pass filtered seismograms in a longer time frameand examining the correlations with the multiple surfacewaves produced by the 2010 Chile mainshock.
2. Analysis Procedure
[
5
] The analysis procedure generally follows that of 
Peng et al.
[2007] and is briefly described here. We use thecontinuous three
component seismograms recorded by thebroadband station JRC2 in the CGF in this study. We first remove the instrument response, integrate into displacement,demean and detrend the displacement data, and then apply a two
pass 4th
order 2
– 
16 Hz Butterworth filter to remove
1
School of Earth and Atmospheric Sciences,
Georgia Institute of Technology, Atlanta, Georgia, USA.Copyright 2011 by the American Geophysical Union.0094
8276/11/2010GL046373
1
Auxiliary materials are available in the HTML. doi:10.1029/ 2010GL046373.
GEOPHYSICAL RESEARCH LETTERS, VOL. 38, L04306,doi:10.1029/2010GL046373, 2011
L04306
1 of 
5
 
long
period teleseismic signals. We compute the envelopesof the band
pass filtered seismograms, smooth the envelopeby a mean operator with a half width of 50 data points(0.5 s), and finally stack the three
component envelopes.Next, we identify earthquakes as high
frequency impulsiveseismic energy in the 2
– 
16 Hz band
pass filtered seismo-grams and double picks in the envelope that correspond tothe
and
arrivals. To ensure that the identified events areof local origin, we require that the
time for each event is less than 5 s, which roughly corresponds to the epicentraldistance of 
40 km. Next, we find the peak amplitude for each event and use the time corresponding to the peak amplitude as a proxy for the event origin time, as was doneby
Peng et al.
[2007]. The actual origin time would be a fewseconds earlier, but such a difference is negligible in thefollowing analysis. Overall, we have identified a total of 116 events (Figure 2a) within 12 hour before and after thetheoretical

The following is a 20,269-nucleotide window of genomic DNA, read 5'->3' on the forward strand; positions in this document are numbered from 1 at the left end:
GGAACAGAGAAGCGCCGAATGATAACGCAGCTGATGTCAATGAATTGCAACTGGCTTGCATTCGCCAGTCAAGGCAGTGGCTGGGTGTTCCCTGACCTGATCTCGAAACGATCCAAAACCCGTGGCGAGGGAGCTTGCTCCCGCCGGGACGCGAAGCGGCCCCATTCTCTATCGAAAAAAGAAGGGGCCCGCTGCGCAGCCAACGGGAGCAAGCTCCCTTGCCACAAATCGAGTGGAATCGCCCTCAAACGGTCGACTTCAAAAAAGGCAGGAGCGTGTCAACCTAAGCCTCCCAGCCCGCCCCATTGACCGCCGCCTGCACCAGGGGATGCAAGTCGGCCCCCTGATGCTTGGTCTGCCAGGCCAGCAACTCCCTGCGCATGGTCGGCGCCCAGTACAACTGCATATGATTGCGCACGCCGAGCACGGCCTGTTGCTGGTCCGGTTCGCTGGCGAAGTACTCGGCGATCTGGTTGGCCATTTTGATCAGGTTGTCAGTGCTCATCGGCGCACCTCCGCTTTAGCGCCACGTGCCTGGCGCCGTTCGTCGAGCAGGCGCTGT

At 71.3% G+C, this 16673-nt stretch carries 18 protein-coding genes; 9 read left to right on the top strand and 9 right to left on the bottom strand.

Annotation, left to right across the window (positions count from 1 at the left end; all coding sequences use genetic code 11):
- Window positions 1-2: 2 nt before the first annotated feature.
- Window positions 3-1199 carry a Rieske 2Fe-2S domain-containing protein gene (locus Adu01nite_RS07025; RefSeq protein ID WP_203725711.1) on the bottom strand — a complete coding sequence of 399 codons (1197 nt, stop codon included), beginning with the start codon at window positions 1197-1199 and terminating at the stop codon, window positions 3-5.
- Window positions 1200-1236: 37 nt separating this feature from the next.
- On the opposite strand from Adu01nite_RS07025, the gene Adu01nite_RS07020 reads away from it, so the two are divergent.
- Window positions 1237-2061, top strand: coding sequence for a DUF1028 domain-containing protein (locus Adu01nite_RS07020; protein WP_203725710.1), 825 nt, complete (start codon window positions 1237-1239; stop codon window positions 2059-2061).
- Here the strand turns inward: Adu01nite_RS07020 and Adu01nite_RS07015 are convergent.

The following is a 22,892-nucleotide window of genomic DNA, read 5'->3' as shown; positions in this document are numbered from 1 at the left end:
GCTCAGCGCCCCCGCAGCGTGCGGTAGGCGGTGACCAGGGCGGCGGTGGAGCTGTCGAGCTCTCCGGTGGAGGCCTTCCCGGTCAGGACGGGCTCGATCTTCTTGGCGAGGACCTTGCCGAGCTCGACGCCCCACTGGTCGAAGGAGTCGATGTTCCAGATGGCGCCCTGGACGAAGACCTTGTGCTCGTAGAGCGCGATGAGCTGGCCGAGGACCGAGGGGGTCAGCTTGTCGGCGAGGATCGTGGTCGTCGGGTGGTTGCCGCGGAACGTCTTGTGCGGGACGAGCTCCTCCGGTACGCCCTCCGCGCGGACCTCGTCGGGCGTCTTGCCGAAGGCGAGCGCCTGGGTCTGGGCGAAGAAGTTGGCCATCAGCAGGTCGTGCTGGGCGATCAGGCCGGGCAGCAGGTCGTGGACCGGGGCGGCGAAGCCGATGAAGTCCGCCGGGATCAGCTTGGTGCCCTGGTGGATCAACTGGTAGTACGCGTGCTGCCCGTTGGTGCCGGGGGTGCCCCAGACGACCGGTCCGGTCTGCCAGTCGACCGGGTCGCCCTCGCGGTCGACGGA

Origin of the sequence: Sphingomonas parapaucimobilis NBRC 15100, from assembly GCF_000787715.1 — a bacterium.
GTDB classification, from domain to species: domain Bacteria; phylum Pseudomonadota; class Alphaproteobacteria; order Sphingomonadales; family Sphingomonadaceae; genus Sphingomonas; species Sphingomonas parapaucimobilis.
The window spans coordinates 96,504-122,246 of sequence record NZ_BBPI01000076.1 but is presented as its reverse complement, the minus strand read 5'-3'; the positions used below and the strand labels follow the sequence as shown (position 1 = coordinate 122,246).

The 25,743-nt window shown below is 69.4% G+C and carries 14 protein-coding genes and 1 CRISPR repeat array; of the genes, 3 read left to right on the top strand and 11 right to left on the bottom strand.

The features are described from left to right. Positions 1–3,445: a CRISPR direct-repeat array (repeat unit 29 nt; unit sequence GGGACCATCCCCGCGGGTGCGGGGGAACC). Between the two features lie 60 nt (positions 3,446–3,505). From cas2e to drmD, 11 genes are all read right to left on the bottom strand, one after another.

arrival of the Chile mainshock (742.4 s after the origin time 2010/02/27, 06:34:14 UTC), as predictedby the iasp91 model [
Kennett and Engdahl 
, 1991].[
6
] It is well known that a ten
fold increase in amplitudegenerally corresponds to one unit increase in magnitude.Therefore, the measured peak amplitudes of the 116 man-ually picked events provide good estimation for theimagnitudes. Figure 2b shows the magnitude
amplituderelationship for 15 events that are also listed in the SCSNcatalog. The magnitudes and log10(amplitudes) follow the1
1 slope, and the best fitting relationship is
= 0.977 ×log10(
A
) + 6.32, where
is the inferred magnitude, and
A
is the peak displacement in cm. We use this relationship toconvert the peak displacements of all events into magni-tudes, without considering the effects of epicentral dis-tances. The median value of the log10 envelope function is
7.32, which roughly corresponds to the inferred magnitude
0.83, denoting the smallest possible events we can identifyfrom this procedure. The manually picked events generallyfollow the Gutenberg
Richter frequency
size relationship,but the corresponding
b
values (Figure 2c) from both least 
squares fitting and maximum
likelihood estimates are verylow (<0.5). These numbers, however, are marginally withinthe 1
standard deviations of the
b
values estimated directlyfrom the events listed in the SCSN catalog around theoccurrence time of the Chile mainshock (Figure S2), sug-gesting that the low
b
value found in this study is not purelyan artifact of misidentification of smaller events. The mag-nitude of completeness
c
value, which is the largesmagnitude between those determined from the maximumcurvature (MAXC) and the goodness
of 
fit (GOF) methods[
Wiemer and Wyss
, 2000], is
0.4. We only use 99 eventswith
c
value in the subsequent analysis.
3. Relationship Between Local Eventsand Multiple Surface Waves
[
7
] Figure 3 shows a comparison of the envelope func-tions, manually picked events, and the displacement seis-mograms recorded at station JRC2 around the Chilemainshock. The time windows associated with the group
Figure 1.
Map view of the study region around the CosoGeothermal Field in central California. Seismic stationsbelonging to the Southern California Seismic Network (SCSN) are denoted as blue triangles. Gray dots signifyearthquakes since 1999 listed in the SCSN catalog. Theearthquake catalogs are downloaded from Southern California Earthquake Data Center (SCEDC) within a rectangular area (longitudes between
118.25° and
117.5°, and latitudesbetween 35.75° and 36.25°) that bounds our study region.Green stars represent 15 earthquakes that occurred 12 hoursbefore and after the 2010
w
8.8 Chile main shock. Theinset shows a cartoon illustrating the multiple surface wavescircling the Earth from the source (yellow star) to receiver (blue triangle).
Figure 2.
(a) The 2
– 
16 Hz band
pass filtered envelopefunction at station JRC2 showing manually picked localearthquakes (open circles) 12 hours before and after the2010
w